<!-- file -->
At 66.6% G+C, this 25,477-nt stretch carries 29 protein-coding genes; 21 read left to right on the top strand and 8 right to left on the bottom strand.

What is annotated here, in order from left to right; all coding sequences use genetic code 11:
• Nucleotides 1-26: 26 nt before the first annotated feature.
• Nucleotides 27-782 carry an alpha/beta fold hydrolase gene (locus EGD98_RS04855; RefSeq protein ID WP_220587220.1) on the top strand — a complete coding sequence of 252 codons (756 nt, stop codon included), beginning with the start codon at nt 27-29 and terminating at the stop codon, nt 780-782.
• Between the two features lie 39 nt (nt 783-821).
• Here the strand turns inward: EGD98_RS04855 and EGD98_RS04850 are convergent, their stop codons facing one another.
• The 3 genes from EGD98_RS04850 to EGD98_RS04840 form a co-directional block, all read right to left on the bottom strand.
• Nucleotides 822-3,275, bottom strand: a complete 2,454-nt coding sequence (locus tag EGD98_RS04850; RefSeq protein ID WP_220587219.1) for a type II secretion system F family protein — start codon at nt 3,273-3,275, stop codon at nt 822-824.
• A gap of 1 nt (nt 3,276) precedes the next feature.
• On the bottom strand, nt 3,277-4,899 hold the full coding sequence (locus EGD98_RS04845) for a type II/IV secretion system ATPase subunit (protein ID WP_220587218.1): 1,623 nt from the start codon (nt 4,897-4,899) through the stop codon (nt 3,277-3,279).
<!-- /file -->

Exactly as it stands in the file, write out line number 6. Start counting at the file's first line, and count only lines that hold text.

• Here the strand turns inward: EGD98_RS04855 and EGD98_RS04850 are convergent, their stop codons facing one another.